ECONOMICS LEGISLATION COMMITTEE ESTIMATES – Wed 23 Feb 2011
Senator SIEWERT—Can I ask about the approval for BP oil exploration in the Great Australian Bight. I also want to ask about PTTEP. I apologise—can I take a step back and ask a more general question first. It does, however, relate to BP. It is on the outcomes and recommendations from the USA’s inquiry into the Deepwater Horizon spill. As you know, there are a great many detailed findings and recommendations— particularly findings. I am wondering how that has generally been incorporated into the department’s decision making, specifically as it relates to the BP grant.
Mr Clarke—You are referring to the most recent report of the President’s commission?
Senator SIEWERT—Yes. I am sorry not to be precise.
Mr Clarke—Because there are, of course, multiple reviews.
Senator SIEWERT—Yes, I do mean precisely that.
Ms Constable—A number of recommendations were made in the US commission inquiry. We have certainly looked at those recommendations very carefully and compared them against the Montara commission of inquiry in Australia. I am pleased to say that there is a lot of crossover that is being incorporated into Australian thinking and certainly what we are doing in the Australian government. They have been incorporated into the draft government response. When the final government response is considered in the next couple of months, I am sure that those two inquiries will be reconciled.
Senator SIEWERT—So you mean the government’s draft response to the BP—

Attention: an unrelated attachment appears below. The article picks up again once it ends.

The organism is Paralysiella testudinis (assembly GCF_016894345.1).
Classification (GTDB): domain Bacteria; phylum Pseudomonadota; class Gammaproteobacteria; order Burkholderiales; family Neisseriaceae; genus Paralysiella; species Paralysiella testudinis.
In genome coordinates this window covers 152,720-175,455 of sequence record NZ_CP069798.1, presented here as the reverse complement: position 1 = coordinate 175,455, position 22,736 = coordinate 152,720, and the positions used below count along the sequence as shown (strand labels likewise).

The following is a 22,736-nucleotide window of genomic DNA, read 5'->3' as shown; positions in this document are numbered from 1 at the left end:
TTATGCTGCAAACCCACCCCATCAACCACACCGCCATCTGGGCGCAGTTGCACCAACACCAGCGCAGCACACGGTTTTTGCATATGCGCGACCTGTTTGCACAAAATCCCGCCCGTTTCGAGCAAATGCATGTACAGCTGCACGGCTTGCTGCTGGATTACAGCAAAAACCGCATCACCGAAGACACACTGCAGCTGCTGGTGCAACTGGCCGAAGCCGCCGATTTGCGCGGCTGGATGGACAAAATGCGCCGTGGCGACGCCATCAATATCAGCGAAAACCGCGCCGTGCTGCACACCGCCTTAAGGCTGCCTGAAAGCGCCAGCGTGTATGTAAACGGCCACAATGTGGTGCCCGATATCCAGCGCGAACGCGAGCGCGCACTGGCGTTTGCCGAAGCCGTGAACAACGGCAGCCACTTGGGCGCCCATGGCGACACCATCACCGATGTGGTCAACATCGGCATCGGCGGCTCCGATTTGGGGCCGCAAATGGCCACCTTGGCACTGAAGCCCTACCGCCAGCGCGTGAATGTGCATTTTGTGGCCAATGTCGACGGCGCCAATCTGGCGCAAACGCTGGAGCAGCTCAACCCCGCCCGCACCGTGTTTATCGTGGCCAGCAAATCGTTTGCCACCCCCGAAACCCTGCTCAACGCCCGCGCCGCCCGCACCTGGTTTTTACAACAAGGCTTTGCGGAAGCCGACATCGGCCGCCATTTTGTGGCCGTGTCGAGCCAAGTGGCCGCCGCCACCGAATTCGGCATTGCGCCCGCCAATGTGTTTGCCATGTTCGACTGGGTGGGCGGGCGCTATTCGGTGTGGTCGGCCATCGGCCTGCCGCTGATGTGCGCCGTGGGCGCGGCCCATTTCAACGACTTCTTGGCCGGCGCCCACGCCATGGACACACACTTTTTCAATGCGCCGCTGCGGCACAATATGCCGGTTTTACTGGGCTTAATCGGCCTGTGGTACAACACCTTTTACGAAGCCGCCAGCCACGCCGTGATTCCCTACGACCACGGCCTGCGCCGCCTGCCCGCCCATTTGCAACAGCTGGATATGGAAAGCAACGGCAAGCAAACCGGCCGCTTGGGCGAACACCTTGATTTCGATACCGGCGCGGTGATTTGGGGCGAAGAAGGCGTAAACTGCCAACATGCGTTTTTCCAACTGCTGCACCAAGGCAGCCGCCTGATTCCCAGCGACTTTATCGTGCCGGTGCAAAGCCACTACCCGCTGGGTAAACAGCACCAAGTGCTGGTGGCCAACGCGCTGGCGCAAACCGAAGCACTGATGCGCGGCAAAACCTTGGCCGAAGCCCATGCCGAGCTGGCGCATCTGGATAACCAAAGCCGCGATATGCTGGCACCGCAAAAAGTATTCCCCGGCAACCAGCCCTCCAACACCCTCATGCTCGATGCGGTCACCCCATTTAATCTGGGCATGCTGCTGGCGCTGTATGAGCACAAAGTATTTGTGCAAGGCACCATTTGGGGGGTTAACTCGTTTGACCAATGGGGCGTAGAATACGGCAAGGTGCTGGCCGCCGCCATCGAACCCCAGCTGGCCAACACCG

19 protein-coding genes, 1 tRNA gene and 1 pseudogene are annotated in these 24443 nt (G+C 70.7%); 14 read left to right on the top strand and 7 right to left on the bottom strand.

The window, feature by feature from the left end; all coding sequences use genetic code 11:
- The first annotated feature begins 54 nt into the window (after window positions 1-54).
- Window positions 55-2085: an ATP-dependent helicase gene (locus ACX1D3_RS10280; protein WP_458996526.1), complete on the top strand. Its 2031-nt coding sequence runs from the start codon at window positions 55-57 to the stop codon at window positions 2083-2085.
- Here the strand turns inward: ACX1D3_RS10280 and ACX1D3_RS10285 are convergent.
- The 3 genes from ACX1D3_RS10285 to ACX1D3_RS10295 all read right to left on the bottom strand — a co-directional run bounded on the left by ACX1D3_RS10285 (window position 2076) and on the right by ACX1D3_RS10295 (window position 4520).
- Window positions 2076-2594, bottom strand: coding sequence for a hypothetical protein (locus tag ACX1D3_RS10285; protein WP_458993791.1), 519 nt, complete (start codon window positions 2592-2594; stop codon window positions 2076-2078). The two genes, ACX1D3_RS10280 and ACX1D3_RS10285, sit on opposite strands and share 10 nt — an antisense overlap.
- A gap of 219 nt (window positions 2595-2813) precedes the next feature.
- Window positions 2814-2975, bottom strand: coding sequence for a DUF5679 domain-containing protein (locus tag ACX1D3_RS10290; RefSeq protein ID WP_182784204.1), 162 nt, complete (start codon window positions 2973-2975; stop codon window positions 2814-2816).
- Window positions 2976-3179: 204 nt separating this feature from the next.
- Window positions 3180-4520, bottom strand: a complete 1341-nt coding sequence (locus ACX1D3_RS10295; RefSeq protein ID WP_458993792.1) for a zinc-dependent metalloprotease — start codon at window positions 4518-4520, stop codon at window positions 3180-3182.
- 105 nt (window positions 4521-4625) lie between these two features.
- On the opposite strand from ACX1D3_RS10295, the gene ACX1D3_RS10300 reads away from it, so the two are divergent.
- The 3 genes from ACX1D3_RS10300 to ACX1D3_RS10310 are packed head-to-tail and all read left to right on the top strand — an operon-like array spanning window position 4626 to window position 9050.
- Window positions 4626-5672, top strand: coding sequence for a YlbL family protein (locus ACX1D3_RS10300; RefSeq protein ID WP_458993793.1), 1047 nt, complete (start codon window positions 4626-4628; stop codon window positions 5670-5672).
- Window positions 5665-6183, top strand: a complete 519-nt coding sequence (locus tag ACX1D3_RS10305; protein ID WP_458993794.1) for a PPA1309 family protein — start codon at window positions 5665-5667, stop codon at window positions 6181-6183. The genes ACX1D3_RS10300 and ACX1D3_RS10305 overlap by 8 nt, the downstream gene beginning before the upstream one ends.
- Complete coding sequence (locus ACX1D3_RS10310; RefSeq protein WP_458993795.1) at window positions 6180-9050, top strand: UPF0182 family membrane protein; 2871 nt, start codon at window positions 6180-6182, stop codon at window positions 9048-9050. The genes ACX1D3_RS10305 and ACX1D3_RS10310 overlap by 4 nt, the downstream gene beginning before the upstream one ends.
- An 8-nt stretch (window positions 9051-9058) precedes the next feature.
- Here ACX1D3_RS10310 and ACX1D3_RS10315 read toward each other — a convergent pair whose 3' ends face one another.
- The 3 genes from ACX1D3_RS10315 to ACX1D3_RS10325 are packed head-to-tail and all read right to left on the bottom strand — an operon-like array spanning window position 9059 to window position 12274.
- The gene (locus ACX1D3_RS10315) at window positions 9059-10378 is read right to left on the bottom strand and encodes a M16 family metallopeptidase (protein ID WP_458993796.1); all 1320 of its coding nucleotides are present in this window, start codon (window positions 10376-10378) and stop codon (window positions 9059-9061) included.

Ms Constable—No, to the Montara commission of inquiry.
Senator SIEWERT—I beg your pardon. As it applied to the decision that was made—the BP decision—I am thinking particularly of the quite strong comments that were made around the fact that the technology for deep-sea drilling had raced ahead but the thinking on how you deal with it had not. There were a number of comments in the report around that, as you will be aware. It seems to me that they have not caught up with that yet in the nearly 12 months since that accident happened. I am just wondering how that was taken into account when you were looking at the additional conditions that were applied to BP—because I actually do not think the conditions adequately deal with it. That is my opinion.
Mr Squire—The specific condition that was applied to the offer of the permits to BP included: ‘Prior to the commencement of drilling activities, the permit team must specify and have approved by the designated authority or his delegate hydrocarbon spill mitigation techniques and risk mitigation processes that it will deploy throughout the drill and maintain for the active life of the well.’ That was a specific response in terms of spill containment and deployment technology.
Senator SIEWERT—How is the designated agency getting up to speed with the requirements for deepwater containment? How are you learning those lessons? The regulatory process in the US was not up to speed in terms of dealing with assessing that sort of thing. My reading of the inquiry report is that all the processes failed—not just the company’s but also the regulatory process. So what lessons have been learned in Australia from that in terms of how the designated authorities make decisions?